Brand owners appeal to vapers with packaging that educates, elevates and differentiates.
E-cigarettes, like the tobacco products that preceded them, have their share of critics. But no one can deny the packaging opportunity currently bubbling up in the e-cig market. With mass-market retail joining the internet as a key e-cig sales channel, demand for package designs that draw the eye and convey brand value is strong and getting stronger.
That trend promises to continue in tandem with e-cig market growth. BIS Research recently predicted that the global e-cig industry will experience compound annual growth of more than 22% between 2015 and 2025, and that e-cigs will reach a market value of $50 billion by 2025.
Various factors are driving the boom, with user age playing a role. For late teens, vaping is a trendy social habit; the desire to emulate their peers is encouraging Millennials to use e-cigs and other vaping devices.
Among older consumers, some who previously smoked have turned to vaping as a way to get away from tobacco—with its health risks and social stigmatization—while still getting a nicotine fix. For this group, e-cigs that simulate conventional cigarettes (with, for example, an LED on the end that lights up when they inhale) can be attractive.
In addition, smokers sometimes turn to e-cigs as a smoking-cessation aid that provides smoking’s sensory cues, either with or without nicotine.
So what exactly is an e-cigarette? “E-cig products are battery-powered personal vaporizers that mimic the sensation of smoking,” says Patrick Meredith, divisional innovations director at Essentra, a company that manufactures e-cigs and designs packaging for them.
He adds that there are various types of products in the category, including single-use disposables, multiuse rechargeable vaping devices and larger tank-based systems. In all cases, a heating element inside the device heats and atomizes a solution called e-liquid, which is contained in a reservoir. The consumer inhales the vapor from the device’s mouthpiece.
E-liquids come in various nicotine strengths, or with no nicotine at all, and they’re available in myriad flavors. Many have a sweet and/or fruity flavor profile, like mango, butterscotch, chocolate, banana or doughnuts.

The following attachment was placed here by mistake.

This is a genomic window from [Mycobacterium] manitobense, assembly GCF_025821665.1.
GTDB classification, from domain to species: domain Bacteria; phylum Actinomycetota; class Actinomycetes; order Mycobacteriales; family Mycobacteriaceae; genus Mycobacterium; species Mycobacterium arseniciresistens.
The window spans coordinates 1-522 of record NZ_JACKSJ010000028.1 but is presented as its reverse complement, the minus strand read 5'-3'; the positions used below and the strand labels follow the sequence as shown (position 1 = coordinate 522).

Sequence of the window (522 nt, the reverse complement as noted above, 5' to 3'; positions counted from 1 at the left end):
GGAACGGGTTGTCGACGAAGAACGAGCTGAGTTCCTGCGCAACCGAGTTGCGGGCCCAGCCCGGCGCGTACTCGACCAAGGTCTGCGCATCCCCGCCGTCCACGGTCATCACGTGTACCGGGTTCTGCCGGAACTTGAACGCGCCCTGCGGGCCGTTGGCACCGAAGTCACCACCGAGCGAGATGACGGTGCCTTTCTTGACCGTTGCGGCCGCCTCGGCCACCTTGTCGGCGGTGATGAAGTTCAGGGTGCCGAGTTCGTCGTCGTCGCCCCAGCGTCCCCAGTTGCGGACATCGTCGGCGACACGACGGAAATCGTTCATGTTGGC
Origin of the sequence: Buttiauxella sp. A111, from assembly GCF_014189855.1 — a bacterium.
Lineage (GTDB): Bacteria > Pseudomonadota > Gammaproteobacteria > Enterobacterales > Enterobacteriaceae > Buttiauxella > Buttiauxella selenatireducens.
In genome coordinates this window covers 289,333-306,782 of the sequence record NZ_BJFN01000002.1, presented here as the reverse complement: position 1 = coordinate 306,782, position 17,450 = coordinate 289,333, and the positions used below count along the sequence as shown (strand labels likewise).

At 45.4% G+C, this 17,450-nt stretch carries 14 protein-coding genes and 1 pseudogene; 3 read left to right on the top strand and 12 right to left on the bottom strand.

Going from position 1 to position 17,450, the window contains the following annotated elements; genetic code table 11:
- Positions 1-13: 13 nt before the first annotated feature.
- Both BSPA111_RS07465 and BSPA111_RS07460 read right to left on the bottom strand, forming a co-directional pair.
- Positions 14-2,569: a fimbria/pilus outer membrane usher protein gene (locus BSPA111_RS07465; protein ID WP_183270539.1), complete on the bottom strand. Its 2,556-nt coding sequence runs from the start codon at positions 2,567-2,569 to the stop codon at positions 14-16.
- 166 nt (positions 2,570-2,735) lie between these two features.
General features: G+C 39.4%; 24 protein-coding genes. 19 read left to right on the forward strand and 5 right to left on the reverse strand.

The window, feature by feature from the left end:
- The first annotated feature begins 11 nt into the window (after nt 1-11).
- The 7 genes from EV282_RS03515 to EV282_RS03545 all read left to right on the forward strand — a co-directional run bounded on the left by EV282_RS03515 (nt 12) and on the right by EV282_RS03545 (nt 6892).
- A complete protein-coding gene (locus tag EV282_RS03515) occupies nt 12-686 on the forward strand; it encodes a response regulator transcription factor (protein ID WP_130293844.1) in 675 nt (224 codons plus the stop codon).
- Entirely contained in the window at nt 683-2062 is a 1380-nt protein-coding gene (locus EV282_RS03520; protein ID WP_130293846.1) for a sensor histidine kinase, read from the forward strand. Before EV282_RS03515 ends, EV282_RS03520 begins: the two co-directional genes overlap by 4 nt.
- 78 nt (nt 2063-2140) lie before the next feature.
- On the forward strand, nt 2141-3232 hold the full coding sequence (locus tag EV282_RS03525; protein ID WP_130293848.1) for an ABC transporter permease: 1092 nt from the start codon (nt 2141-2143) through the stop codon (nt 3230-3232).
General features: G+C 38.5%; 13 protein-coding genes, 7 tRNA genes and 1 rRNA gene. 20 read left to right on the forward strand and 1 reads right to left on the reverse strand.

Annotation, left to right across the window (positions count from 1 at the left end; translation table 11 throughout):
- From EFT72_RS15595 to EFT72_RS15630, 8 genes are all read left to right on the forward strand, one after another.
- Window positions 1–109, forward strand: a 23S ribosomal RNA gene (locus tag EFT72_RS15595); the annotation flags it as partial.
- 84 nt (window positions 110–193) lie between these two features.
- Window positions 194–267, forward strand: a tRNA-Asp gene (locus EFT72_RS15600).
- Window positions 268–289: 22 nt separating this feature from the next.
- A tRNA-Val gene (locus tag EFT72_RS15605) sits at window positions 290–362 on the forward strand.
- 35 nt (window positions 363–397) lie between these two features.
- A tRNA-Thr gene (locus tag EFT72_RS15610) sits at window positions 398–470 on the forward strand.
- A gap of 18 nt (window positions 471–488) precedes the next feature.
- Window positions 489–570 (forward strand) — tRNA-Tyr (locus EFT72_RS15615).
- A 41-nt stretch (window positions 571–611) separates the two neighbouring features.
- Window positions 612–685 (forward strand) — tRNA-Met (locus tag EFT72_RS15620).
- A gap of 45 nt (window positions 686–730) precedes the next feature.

Some vaporizers, including rechargeable e-cigs, use prefilled, sealed, disposable containers of e-liquid. Others need to be manually refilled with e-liquid, which is typically sold in small bottles.
Although e-cigs and other vaping devices don’t create smoke, opinions about their use are divided. Some view them as positive, society-friendly products that reduce tobacco-related social friction and illness—or as a tool for smokers wishing to quit that habit. Others see vaping as a gateway to tobacco smoking, specifically for teens and young adults.
But all agree on the need to keep nicotine-containing e-liquids away from children, who can be sickened or even killed by ingesting it. To that end, President Obama in January 2016 signed the Child Nicotine Poisoning Prevention Act of 2015 into law. This legislation requires liquid nicotine to be packaged in accordance with the Poison Prevention Packaging Standards (16 C.F.R. 1700.15).
The new federal child-resistant packaging legislation does not apply to pre-filled, sealed, disposable e-liquid containers, but rather to the small containers of e-liquid used with refillable devices. The law will take effect this summer.